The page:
So the next step was to schedule an appointment with Dr. Harbour at Washington University Retina Institute. After much cussing and many threats I was scheduled to see Dr. Rao at Wash-U on Wednesday the 25th of June. Apparently Dr. Harbour was out of the country and even a great case like mine was not going to get him back.
I then drove home feeling numb and trying to think, how I was going to tell Jen. When I got home, Jennifer was sitting out by the pool expecting bad news, she just didn’t know how bad. Well I don’t know if there is a good way to bring cancer into a loved ones life, but I just blurted it out, this was the first time I felt like crying. That feeling lasted about 5 seconds and then I calmly explained what I knew, which was not much.

I spent the rest of Friday night reading everything I could find on-line about Eye cancer. Here is what I knew before bed on that first day:

Choroidal Melanoma (eye cancer) is rare about 1300 cases a year in the US.

There are a limited number of doctors that deal with it about 160 in the US.

Dr Harbour is very big in this field and located right here in St. Louis.

Most people had to travel hundreds of miles to get treatment in Philadelphia, New York or California.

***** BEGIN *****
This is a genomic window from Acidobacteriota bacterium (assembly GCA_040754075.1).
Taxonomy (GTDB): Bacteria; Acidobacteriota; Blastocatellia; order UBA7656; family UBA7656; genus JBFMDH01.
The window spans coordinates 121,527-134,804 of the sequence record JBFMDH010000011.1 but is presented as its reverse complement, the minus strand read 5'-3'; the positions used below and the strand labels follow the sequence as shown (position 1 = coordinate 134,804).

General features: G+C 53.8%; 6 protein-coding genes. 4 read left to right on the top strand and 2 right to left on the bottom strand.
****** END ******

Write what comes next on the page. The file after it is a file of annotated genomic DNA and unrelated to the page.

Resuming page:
There was a large multi year study that showed that the radioactive plaque treatment was as successful as enucleation. (good news )

The overall 5 year survival rate was about 50%. That if the cancer spreads itnormally spreads to the liver. And once it spreads to the liver you have about 7 months.

If the cancer has already metastasized there is no need to treat the eye. ( bad news)

Dr Harbour has released a research paper showing that Ultra Fine needle biopsy can be done safely; the biopsy tissue can then be tested for 3 genetic markers. If they are present, spreading to the liver is very likely, almost certain. If, the 3 genetic makers are there they can also test an area of the chromosome, and they can tell you about how long you have until the cancer spreads, (if the p chromosome is there less that 25 months if not 37 months.)

The disease typically diagnosed in older adults 55 + witch may affect the 5 year survival rates.
There would be a big emotional and financial burden to bare while treating this disease.

Not so good night!

Saturday, 22 June 2008 (C-Day + 1)

I didn’t sleep very well last night. Jen and the girls are going to the “Goodwin Girls” family get-together today. They left about 10:30. The rest of my day was a blur just reading online. Jen called about 17:00 she and the girls are going to stay the night. She feels bad, she thinks she should be here; I don’t blame her for wanting to get away.